You can select a channel with Control+click (this impacts the feature view). You can change the scaling of the channel positions and the waveforms.


You can show: spike waveforms, mean spike waveforms, or template waveforms (toggle_mean_waveforms and toggle_templates actions).

Keyboard shortcuts

Keyboard shortcuts for WaveformView

- change_box_size                          ctrl+wheel
- decrease                                 ctrl+down
- extend_horizontally                      shift+right
- extend_vertically                        shift+up
- increase                                 ctrl+up
- narrow                                   ctrl+left
- next_waveforms_type                      w
- shrink_horizontally                      shift+left
- shrink_vertically                        shift+down
- toggle_mean_waveforms                    m
- toggle_show_labels                       ctrl+l
- toggle_waveform_overlap                  o
- widen                                    ctrl+right

Snippets for WaveformView
- change_n_spikes_waveforms                :wn

Feature view

This view shows the principal component features of a selection of spikes in the selected clusters, on the relevant channels. The exact channels can be changed by control-clicking in the waveform view. A, B, C... refer to the first, second, third... principal components.

Background spikes from all clusters are shown in grey.

The parameter controller.n_spikes_features=2500, by default, specifies the maximum number of spikes per cluster to pick for visualization in the feature view. The parameter controller.n_spikes_features_background=1000, by default, specifies the maximum number of spikes to pick for the background features. These background spikes are uniformly spaced in time across the entire recording, and across all clusters indistinctively.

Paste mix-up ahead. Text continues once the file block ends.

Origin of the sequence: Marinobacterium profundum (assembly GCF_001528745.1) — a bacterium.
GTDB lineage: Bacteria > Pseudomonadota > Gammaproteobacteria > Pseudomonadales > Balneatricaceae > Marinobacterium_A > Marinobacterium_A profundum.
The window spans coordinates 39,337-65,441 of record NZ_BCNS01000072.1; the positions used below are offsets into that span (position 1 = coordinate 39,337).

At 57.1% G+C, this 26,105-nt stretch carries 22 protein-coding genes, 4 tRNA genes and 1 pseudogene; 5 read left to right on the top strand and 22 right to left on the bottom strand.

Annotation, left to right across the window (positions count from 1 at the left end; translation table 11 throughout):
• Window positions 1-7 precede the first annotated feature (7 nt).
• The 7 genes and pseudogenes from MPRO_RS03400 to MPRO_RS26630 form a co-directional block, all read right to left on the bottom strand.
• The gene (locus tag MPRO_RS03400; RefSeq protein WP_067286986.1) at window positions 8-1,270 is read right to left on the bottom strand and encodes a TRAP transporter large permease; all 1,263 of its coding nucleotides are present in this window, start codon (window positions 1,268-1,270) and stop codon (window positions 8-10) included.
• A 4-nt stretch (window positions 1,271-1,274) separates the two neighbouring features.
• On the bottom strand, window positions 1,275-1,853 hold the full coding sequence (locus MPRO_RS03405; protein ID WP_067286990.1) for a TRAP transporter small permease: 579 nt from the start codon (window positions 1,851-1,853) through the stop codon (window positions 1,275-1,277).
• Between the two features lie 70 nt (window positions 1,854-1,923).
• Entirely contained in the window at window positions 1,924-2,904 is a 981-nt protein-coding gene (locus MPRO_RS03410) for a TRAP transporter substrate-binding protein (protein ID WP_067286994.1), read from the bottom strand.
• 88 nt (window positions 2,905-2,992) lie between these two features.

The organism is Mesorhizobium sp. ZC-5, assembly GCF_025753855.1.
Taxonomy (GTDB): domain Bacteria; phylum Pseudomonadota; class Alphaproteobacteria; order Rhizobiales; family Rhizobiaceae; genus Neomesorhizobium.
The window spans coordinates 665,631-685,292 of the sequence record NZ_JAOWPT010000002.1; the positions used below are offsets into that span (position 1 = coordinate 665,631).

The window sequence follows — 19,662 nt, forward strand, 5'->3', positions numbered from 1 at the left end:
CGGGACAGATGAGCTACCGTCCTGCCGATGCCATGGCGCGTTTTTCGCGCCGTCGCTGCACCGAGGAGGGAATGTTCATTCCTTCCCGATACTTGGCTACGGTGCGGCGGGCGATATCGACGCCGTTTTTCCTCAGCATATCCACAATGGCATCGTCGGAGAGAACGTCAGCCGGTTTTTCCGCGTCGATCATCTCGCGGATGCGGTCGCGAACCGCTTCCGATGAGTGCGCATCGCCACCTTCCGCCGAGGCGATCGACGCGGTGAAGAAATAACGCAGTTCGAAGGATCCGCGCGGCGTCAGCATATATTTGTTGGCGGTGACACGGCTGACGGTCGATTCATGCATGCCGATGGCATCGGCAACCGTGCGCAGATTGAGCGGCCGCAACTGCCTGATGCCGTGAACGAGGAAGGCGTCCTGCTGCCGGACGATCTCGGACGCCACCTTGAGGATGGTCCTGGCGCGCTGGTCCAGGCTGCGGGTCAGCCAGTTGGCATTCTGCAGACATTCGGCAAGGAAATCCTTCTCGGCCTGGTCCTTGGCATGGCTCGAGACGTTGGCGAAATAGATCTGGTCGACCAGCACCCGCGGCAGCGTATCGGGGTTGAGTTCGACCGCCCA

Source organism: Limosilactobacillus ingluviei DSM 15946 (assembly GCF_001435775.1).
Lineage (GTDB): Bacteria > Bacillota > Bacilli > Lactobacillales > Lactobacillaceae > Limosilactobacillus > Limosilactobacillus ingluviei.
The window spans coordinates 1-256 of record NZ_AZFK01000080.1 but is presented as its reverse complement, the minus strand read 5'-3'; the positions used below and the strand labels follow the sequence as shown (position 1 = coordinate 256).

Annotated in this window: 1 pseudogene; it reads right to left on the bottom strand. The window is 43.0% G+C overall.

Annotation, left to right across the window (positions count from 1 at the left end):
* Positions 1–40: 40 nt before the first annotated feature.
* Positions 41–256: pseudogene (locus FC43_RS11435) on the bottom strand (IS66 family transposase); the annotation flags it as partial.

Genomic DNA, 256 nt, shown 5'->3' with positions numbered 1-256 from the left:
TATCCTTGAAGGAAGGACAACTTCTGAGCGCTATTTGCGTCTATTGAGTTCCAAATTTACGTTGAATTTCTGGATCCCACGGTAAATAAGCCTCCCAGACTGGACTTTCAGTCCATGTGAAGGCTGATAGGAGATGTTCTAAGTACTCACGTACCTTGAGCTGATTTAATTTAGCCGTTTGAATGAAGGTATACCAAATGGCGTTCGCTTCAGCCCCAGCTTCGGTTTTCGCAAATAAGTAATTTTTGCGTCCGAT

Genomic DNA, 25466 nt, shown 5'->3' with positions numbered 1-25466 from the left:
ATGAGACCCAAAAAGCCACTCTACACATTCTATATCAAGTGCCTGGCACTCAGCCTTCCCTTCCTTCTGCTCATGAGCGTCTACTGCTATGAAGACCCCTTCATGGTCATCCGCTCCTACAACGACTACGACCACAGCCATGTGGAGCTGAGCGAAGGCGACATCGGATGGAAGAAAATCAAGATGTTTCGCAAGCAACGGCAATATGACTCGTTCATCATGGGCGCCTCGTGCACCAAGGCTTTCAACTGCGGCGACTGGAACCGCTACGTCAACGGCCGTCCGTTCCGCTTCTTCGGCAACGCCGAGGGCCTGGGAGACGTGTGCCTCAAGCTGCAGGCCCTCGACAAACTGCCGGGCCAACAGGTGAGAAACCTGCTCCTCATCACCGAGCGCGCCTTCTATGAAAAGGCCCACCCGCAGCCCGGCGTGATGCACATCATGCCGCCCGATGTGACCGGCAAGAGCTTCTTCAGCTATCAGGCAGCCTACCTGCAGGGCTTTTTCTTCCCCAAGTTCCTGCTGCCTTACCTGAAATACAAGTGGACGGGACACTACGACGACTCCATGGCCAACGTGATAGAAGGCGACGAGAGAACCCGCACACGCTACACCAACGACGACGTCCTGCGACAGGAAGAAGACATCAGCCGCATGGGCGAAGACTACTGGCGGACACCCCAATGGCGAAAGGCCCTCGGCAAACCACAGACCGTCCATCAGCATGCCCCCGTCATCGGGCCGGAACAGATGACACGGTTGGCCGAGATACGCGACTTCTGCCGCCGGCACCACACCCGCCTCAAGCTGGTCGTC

The default subplot organization of the feature view is (x and y for each of the 4x4 subplots, 0 refers to first selected channel, 1 refers to second select channel):

time,0A 1A,0A   0B,0A   1B,0A
0A,1A   time,1A 0B,1A   1B,1A
0A,0B   1A,0B   time,0B 1B,0B
0A,1B   1A,1B   0B,1B   time,1B

The documentation provides a plugin example showing how to customize the subplot organization.

Keyboard shortcuts

Keyboard shortcuts for FeatureView

- add_lasso_point                          ctrl+click
- change_marker_size                       ctrl+wheel
- stop_lasso                               ctrl+right click
- toggle_automatic_channel_selection       c

Snippets for FeatureView

Template feature view

This view is only active when exactly two clusters are selected. It shows the template_features.npy file, which is created by KiloSort.


Keyboard shortcuts

Keyboard shortcuts for ScatterView

- change_marker_size                       ctrl+wheel

Snippets for ScatterView

Correlogram view

This view shows the autocorrelograms and cross-correlograms between all pairs of selected clusters.

Subplot at row i, column j, shows the cross-correlogram of selected cluster #i versus cluster #j.

The baseline firing rate is shown. You can also display horizontal lines for the refractory period.

The parameter controller.n_spikes_correlograms=100000, by default, specifies the maximum number of spikes across all selected clusters to pick for computation of the cross-correlograms. These spikes are picked randomly.

Note: the central peak is artificially removed to avoid artifacts. Decrease the bin size (e.g. to 0.1 ms) if you need to visualize fine temporal structure.